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What’s the matter with…Betsy DeVos?

(“What’s the Matter With” is a new weekly opinion column that will explore the trends in today’s society. These articles can and will be about any range of topics such as education, politics, memes, food and resolutions. These opinions are opinions of the author and the author alone, and do not reflect the larger opinions of the newspaper as a whole.)

Betsy Devos is a CEO, a philanthropist, a meme and, most importantly, the controversial figure Donald Trump nominated as the Secretary of Education in his new administration. While Devos is pending approval by the Senate after Trump’s inauguration, many red flags have been raised about her qualifications and her plans for education.

She was educated her entire schooling career in private schools, both in secondary school and university. Her children never needed loans or grants to assist with schooling, giving her no experience with federal funding programs such as Pell Grants, nor any experience with the FAFSA and what it provides. The lack of experience and the inability of DeVos to explain how the systems already in place work are a painful insight into how misguided her ideas are.

DeVos runs the All Children Matter PAC, which funnels money to Republican candidates who advocate for the voucher system or for state control of the education system. All Children Matter, Inc. broke Ohio law on campaign gifts in 2008 when $870,000 was transferred to Ohio from their Virginia headquarters, resulting in a fine of $5.3 million. After fighting against the fine at the state level, it was ruled that the PAC would have to pay the fine plus an additional $25 per late day. Now, All Children Matter owes $5.3 million and over $91,000 in late fees as DeVos is preparing to join the presidential cabinet.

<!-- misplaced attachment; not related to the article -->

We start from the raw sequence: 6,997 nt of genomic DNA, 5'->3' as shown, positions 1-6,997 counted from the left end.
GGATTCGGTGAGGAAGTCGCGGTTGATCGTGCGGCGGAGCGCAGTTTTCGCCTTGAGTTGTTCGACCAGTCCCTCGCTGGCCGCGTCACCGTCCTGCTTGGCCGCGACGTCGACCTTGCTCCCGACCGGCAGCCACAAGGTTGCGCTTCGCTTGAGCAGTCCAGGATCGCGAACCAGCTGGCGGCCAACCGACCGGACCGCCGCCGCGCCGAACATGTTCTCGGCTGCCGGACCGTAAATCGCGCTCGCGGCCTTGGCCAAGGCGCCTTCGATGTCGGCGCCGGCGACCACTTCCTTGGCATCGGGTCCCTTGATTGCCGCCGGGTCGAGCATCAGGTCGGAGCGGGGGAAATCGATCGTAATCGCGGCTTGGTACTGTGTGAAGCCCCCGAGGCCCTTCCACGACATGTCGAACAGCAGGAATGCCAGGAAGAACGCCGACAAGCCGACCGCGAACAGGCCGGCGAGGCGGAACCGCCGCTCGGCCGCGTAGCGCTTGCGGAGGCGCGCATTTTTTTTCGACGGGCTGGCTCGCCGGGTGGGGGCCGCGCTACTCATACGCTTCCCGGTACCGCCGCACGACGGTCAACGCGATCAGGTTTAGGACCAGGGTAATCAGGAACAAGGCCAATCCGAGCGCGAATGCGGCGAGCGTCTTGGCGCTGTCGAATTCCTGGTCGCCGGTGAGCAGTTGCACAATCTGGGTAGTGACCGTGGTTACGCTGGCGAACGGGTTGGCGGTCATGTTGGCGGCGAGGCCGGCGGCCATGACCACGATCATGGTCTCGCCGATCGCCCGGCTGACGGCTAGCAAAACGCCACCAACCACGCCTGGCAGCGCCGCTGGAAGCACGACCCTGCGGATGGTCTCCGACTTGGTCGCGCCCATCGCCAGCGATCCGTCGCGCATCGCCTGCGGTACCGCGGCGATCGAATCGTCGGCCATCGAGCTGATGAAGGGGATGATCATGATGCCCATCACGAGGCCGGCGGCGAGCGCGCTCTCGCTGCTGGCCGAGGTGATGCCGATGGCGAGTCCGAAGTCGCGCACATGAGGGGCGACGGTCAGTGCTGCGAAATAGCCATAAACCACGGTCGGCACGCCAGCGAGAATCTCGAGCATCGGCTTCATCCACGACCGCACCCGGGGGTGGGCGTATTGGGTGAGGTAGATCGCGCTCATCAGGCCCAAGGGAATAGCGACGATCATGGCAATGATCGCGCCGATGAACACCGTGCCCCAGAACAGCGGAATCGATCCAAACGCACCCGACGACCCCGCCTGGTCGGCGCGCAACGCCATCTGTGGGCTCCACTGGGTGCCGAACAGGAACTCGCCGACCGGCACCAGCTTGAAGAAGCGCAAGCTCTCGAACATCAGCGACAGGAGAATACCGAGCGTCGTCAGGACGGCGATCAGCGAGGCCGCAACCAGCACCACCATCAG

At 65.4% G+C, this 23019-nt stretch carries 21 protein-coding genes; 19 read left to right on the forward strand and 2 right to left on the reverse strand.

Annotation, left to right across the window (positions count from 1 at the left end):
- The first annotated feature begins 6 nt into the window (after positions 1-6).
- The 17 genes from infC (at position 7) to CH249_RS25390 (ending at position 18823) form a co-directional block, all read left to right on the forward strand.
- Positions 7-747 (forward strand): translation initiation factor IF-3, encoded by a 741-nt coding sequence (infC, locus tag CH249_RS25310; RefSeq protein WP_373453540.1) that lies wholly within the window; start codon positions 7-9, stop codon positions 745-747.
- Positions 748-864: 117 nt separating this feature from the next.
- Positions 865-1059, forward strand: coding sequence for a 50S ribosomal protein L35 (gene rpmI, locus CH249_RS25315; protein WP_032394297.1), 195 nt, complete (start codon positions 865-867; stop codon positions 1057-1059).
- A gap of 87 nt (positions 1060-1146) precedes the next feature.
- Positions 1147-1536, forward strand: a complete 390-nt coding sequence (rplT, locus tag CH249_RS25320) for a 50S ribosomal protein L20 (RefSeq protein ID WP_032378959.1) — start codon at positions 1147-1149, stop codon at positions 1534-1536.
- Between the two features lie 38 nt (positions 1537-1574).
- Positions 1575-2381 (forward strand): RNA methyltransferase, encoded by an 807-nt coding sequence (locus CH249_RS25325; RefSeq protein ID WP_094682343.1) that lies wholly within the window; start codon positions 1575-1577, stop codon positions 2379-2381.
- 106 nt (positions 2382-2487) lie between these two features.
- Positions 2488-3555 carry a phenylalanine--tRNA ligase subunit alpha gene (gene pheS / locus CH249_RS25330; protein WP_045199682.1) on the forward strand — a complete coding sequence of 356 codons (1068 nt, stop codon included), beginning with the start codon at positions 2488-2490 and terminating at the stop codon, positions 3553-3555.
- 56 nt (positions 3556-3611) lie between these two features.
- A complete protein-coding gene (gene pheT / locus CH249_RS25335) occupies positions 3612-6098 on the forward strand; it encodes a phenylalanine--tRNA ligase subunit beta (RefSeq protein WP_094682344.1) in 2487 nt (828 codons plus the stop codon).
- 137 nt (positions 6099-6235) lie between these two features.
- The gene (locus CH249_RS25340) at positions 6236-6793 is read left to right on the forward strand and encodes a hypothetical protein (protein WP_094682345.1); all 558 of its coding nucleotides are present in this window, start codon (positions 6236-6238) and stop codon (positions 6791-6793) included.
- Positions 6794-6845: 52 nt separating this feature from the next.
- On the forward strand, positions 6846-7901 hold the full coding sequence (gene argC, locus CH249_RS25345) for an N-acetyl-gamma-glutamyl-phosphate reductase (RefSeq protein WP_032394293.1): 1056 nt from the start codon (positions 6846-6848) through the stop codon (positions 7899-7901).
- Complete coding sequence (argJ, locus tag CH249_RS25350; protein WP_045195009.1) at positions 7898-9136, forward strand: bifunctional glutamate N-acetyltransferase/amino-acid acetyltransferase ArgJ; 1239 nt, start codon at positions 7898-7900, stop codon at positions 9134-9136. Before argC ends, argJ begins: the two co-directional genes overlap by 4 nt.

DeVos advocates for the voucher system in education where private voucher schools accept students who receive a type of scholarship from the government, paying for either 50 percent or 90 percent of the private education. This system has raising red flags among liberal voters and groups such as the NAACP who see the system as a way to completely privatize schooling, leading to systematic discrimination against those in lower income families. On the contrary, advocates of the voucher program point to the lower level of education available in public schools and the already systematic segregation of cities based on income level as a main need for the voucher system.

If a voucher system were to be implemented in the U.S. it is unlikely that there would be multiple choices of schools in each district, meaning students would have a single choice or commit to commuting long distances. While advocates of the program say it is aimed to help low income families receive better education, the lack of transportation to and from the schools would do the exactly opposite. If transportation is complicated for a specific demographic, it stands to reason that that demographic would miss school more often and grades would continue to be lower.  Furthermore, voucher schools are private schools by nature, meaning each school would have the ability to terminate a student’s enrollment as the administration sees fit.

For those interested in a successful system of public education, Betsy DeVos and her agenda should be deeply troubling.

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